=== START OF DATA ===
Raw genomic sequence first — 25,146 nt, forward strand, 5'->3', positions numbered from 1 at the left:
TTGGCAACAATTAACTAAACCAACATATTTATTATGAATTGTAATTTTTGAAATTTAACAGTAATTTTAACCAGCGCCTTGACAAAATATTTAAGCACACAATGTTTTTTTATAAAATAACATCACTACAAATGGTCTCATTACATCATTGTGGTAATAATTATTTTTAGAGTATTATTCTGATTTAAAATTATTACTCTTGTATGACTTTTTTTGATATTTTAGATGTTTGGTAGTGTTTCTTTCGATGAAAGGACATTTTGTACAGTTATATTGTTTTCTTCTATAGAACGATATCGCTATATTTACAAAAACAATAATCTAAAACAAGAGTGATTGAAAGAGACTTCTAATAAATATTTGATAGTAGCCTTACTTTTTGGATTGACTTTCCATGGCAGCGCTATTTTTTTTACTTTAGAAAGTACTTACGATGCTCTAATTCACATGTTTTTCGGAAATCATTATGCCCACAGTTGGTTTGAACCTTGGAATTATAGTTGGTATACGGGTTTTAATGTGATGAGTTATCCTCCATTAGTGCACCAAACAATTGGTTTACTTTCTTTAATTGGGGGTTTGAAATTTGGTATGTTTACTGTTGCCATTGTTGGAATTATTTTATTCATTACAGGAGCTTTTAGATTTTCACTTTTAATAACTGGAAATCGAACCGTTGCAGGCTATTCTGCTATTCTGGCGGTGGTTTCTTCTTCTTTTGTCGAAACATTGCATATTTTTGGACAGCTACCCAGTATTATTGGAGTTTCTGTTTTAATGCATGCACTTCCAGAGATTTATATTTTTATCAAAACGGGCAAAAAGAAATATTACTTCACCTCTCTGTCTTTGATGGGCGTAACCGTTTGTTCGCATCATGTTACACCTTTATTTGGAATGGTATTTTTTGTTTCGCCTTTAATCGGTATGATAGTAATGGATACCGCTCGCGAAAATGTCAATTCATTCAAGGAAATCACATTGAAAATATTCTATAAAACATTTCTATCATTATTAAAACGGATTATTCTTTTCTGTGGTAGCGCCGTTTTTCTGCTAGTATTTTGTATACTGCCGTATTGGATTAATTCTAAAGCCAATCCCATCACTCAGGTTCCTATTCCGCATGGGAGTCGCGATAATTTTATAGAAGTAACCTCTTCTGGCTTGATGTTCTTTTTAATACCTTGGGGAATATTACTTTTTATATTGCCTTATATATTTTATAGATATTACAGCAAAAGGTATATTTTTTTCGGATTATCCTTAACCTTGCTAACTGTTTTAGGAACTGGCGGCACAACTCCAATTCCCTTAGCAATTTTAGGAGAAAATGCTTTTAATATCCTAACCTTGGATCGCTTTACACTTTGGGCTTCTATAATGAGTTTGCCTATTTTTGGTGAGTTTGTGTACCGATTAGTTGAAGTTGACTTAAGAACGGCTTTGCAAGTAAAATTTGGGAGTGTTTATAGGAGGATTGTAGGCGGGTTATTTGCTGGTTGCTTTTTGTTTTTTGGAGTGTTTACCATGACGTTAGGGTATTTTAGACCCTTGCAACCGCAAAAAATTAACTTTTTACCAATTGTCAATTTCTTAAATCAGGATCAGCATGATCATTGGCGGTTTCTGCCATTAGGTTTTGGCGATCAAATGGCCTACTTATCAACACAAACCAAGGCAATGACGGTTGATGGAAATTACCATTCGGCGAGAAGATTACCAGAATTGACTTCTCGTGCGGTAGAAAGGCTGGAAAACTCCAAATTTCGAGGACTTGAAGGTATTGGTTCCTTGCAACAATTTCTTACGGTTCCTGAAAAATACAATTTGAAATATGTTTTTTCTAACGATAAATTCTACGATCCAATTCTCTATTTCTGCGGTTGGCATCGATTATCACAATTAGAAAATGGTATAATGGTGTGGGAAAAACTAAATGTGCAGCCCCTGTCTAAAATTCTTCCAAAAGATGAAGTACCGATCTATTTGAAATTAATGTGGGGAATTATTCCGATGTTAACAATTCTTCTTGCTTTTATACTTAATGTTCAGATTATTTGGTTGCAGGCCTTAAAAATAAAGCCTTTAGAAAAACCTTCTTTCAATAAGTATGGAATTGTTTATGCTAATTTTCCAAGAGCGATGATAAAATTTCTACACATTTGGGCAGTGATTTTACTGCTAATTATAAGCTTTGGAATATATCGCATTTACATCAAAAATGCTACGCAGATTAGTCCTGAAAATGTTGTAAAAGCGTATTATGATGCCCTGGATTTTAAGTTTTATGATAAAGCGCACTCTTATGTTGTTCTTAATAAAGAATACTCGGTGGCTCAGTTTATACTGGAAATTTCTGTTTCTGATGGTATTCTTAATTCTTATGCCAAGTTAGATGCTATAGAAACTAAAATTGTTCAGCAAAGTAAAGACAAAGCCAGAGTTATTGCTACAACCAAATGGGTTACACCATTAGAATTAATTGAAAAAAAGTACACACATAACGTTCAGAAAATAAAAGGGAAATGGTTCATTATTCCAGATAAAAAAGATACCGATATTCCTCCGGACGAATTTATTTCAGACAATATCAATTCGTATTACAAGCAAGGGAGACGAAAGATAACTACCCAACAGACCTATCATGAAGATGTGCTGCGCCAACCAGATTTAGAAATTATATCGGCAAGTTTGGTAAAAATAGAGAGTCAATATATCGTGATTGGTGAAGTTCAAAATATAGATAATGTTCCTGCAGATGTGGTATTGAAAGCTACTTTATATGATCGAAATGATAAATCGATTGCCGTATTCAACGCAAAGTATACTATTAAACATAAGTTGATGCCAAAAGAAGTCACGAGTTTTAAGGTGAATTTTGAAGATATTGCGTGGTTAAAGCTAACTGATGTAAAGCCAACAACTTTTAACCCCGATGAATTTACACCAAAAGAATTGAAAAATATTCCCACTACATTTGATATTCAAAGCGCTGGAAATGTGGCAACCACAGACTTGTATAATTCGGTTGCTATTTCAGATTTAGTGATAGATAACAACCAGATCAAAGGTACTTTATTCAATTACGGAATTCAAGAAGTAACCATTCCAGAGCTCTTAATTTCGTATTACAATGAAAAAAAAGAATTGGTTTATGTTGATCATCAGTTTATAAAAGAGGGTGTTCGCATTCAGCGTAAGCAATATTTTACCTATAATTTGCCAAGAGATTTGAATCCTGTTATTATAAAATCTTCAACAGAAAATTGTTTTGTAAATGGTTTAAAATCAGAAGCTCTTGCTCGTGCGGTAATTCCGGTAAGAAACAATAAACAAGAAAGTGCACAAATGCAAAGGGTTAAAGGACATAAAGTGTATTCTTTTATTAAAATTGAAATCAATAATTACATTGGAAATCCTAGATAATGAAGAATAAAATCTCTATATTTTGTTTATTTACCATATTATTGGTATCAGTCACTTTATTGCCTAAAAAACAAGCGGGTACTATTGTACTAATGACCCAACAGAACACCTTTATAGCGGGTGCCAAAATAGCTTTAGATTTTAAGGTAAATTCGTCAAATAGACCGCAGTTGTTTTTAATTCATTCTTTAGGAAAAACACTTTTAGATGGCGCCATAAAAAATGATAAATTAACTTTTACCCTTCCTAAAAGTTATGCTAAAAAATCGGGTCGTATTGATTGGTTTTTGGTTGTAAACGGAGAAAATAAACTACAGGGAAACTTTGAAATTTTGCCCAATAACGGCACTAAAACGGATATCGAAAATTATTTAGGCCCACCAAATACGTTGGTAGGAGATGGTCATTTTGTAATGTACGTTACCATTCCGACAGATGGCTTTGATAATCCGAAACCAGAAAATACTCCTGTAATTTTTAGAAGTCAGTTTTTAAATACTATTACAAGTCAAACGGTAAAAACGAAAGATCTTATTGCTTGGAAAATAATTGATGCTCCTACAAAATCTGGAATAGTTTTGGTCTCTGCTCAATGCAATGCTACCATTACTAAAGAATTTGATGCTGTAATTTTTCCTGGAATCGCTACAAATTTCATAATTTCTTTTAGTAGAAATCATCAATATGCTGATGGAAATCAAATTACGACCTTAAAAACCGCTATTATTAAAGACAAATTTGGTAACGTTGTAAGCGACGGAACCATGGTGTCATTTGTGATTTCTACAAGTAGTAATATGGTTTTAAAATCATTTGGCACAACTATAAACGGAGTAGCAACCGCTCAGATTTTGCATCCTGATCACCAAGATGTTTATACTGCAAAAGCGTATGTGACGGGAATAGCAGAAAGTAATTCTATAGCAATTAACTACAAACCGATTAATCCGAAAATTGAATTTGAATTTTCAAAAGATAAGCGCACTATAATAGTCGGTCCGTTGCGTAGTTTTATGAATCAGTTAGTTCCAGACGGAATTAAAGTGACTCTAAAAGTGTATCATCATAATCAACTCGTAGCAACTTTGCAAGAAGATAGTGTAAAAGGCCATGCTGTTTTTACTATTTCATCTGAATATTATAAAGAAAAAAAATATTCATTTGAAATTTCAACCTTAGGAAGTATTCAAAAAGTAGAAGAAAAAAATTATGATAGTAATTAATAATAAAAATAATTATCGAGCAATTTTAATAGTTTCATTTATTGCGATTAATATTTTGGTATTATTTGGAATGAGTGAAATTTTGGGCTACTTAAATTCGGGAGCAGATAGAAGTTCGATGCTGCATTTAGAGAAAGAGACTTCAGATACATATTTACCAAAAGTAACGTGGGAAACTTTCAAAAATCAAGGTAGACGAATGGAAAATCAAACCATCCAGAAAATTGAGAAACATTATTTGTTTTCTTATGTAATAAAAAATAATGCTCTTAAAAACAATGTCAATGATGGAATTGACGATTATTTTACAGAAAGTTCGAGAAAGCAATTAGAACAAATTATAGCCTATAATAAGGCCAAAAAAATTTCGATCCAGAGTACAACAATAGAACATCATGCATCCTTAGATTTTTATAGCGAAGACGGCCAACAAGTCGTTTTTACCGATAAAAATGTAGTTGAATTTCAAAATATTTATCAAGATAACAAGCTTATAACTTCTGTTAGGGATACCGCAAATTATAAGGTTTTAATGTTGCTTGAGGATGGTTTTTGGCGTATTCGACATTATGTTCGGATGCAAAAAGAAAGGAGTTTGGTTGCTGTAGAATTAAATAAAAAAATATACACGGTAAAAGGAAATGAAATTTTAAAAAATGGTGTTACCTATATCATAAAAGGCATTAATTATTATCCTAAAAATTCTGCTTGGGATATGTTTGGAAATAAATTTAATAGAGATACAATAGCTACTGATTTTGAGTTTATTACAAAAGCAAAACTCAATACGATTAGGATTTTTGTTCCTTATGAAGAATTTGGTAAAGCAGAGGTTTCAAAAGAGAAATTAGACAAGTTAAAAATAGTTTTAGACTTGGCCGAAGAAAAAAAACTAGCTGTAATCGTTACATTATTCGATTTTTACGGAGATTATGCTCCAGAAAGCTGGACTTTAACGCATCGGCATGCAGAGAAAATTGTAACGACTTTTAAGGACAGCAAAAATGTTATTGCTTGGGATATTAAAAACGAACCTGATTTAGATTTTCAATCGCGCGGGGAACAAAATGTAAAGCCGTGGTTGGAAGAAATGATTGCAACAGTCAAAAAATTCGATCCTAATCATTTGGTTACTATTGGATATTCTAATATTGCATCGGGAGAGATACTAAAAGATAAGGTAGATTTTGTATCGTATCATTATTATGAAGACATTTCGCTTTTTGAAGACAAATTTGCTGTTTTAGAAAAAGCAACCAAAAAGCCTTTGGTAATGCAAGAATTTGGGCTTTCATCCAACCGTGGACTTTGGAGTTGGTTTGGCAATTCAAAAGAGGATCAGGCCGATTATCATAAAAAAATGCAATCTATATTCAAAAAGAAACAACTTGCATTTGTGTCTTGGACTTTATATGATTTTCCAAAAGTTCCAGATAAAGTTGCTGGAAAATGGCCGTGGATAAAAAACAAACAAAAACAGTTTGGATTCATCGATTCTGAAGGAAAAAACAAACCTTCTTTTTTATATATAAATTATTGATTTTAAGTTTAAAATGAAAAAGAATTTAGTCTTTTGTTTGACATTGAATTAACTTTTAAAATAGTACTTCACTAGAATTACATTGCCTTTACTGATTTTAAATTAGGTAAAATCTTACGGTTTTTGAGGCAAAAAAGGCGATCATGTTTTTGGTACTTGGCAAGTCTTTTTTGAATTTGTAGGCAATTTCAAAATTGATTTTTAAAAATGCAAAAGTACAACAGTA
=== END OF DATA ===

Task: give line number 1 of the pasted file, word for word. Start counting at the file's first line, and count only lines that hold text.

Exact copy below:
Raw genomic sequence first — 25,146 nt, forward strand, 5'->3', positions numbered from 1 at the left: